Note: We do not know if this Egyptian man's ancestor actually had migrated to Egypt by 3300 BC - though it is possible. To be more sure, short of an ancient sample from this period, another modern Egyptian would need to be found whose YFull analysis results in an exclusively Egyptian lineage with most recent common ancestor estimated to have lived sometime near 3300 BC.
So while we don't know for sure that this Egyptian man's ancestors were in Egypt 3300 BC, it is a possibility. We do know that J-M205 has been found in an ancient Egyptian context before (600 BC). Given this, let's look at what was happening in Egypt at this time.
Shortly after 3600 BC Egyptian society began to grow and advance rapidly toward refined civilization. A new and distinctive pottery, which was related to the pottery in the Southern Levant, appeared during this time. Extensive use of copper became common during this time. The Mesopotamian process of sun-dried bricks, and architectural building principles—including the use of the arch and recessed walls for decorative effect—became popular during this time - Wikipedia, Early Dynastic Period of Egypt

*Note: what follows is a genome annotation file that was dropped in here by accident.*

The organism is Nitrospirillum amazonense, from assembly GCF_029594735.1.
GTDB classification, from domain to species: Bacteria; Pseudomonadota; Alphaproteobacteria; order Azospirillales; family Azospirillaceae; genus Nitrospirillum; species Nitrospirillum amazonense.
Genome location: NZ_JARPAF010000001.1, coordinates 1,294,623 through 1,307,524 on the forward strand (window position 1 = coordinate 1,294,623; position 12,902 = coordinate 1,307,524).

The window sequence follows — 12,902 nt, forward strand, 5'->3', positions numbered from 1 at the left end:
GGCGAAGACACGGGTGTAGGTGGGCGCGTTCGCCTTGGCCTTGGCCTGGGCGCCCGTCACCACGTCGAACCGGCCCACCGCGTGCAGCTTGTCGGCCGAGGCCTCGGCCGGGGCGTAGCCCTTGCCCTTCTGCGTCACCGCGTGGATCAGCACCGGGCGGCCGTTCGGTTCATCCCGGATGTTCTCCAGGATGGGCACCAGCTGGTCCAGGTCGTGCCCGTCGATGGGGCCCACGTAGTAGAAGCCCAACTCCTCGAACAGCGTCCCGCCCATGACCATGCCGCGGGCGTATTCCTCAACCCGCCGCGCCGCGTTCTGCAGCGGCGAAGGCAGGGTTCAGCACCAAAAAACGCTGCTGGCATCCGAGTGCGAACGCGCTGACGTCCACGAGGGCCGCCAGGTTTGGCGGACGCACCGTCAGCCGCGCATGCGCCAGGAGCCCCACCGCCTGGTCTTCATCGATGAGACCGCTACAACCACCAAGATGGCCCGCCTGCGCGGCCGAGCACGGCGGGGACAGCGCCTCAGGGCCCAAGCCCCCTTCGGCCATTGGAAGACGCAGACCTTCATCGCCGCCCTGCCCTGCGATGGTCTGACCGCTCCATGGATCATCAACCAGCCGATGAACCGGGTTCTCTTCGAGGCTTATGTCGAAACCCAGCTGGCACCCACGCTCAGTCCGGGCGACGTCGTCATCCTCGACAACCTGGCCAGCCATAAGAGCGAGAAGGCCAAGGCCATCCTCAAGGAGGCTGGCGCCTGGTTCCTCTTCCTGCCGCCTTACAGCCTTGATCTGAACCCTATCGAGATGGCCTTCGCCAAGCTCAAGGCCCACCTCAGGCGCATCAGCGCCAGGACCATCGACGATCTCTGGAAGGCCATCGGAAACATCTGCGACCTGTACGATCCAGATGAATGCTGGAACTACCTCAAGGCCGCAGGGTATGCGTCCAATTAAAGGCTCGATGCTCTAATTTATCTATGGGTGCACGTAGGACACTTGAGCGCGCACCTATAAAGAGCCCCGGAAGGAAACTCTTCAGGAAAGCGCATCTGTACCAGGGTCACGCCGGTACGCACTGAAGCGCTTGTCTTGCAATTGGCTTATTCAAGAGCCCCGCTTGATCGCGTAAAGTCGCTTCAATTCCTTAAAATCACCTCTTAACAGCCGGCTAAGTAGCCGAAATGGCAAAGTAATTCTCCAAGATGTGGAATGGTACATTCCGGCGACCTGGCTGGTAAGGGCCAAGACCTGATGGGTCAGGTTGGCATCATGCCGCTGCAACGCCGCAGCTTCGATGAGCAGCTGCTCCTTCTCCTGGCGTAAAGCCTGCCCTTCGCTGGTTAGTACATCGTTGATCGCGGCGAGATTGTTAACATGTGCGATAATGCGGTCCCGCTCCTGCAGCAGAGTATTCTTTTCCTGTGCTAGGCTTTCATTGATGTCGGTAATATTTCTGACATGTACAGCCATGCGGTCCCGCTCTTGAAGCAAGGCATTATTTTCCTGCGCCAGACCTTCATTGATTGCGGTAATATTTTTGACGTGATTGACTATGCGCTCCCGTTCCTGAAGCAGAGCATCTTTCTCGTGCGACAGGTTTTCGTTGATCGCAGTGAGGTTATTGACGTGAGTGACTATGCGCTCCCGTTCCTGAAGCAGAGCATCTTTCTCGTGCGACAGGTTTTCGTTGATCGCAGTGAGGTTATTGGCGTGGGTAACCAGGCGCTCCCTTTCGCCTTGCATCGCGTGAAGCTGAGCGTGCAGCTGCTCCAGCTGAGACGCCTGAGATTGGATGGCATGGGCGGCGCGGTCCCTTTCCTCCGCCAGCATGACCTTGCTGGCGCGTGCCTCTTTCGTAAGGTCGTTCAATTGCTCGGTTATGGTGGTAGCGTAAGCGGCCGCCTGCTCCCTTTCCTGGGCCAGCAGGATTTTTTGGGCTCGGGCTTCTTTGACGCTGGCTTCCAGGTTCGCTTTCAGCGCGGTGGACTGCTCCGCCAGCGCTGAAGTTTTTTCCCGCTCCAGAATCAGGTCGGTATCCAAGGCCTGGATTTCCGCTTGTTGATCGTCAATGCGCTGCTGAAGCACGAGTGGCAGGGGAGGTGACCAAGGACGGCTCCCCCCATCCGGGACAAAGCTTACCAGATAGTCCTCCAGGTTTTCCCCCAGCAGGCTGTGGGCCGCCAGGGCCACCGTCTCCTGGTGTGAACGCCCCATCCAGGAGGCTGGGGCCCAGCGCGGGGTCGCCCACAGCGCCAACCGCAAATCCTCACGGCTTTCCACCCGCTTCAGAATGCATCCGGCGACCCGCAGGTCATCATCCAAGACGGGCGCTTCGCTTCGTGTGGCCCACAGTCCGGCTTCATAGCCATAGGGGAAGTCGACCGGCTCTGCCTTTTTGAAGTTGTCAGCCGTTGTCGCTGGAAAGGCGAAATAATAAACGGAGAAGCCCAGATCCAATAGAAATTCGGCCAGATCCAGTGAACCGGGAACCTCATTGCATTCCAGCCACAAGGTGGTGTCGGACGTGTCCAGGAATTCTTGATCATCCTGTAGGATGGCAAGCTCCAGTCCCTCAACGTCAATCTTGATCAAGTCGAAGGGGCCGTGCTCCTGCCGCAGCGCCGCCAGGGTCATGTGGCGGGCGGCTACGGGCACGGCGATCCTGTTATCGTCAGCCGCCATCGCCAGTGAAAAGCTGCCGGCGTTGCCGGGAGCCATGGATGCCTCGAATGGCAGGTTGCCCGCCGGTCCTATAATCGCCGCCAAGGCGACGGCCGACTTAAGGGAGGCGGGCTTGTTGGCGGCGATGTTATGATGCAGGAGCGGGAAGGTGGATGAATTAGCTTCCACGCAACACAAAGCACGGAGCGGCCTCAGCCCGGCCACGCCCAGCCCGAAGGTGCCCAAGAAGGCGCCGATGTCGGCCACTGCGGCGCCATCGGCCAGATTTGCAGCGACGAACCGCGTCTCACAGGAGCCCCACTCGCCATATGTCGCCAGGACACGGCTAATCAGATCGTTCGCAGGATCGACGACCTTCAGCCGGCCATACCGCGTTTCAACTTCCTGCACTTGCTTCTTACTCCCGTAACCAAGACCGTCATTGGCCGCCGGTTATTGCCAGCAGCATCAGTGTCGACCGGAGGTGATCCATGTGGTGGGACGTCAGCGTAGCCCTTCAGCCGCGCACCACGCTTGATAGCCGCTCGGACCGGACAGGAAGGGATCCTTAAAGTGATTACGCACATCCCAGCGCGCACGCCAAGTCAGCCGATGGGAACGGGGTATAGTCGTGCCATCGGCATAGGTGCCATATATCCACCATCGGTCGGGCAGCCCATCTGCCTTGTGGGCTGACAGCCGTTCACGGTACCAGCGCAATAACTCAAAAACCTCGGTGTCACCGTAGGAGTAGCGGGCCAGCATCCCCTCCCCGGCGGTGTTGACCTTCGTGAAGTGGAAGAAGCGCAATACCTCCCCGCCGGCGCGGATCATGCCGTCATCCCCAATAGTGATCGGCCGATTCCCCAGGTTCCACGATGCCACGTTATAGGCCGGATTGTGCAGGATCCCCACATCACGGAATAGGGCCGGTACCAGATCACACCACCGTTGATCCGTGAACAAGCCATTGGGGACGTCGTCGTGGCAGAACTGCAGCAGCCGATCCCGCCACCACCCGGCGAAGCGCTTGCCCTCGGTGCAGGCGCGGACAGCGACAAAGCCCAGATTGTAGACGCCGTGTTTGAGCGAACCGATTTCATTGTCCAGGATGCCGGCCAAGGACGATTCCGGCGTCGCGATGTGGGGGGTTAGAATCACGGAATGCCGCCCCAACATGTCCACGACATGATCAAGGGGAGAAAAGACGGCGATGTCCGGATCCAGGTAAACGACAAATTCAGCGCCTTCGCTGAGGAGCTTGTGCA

It is interesting that the period marking the beginning of rapid technological and cultural advances in Egypt coincides with the diversification of most J-M205. The timing of J-Y45447's arrival in Hadramaut / Zufar by 3300 BC is also interesting because this is just 150-200 years before the rule of Narmer who, according to history, was a king of Upper Egypt who then conquered Lower Egypt to first unify the country.
Most interestingly, the Egyptian sample who is J-Y47134* (negative for known subclades) traces descent to Fayyum which is just several miles west from the type site Gerzeh.
Distinctly foreign objects and art forms entered Egypt during this period [Gerzeh culture], indicating contacts with several parts of Asia. Scientific analysis of ancient wine jars in Abydos has shown some there was some high-volume wine trade with the levant during this period. Objects such as the Gebel el-Arak knife handle, which has patently Mesopotamian relief carvings on it, have been found in Egypt, and the silver which appears in this period can only have been obtained from Asia Minor. - Wikipedia, Gerzeh culture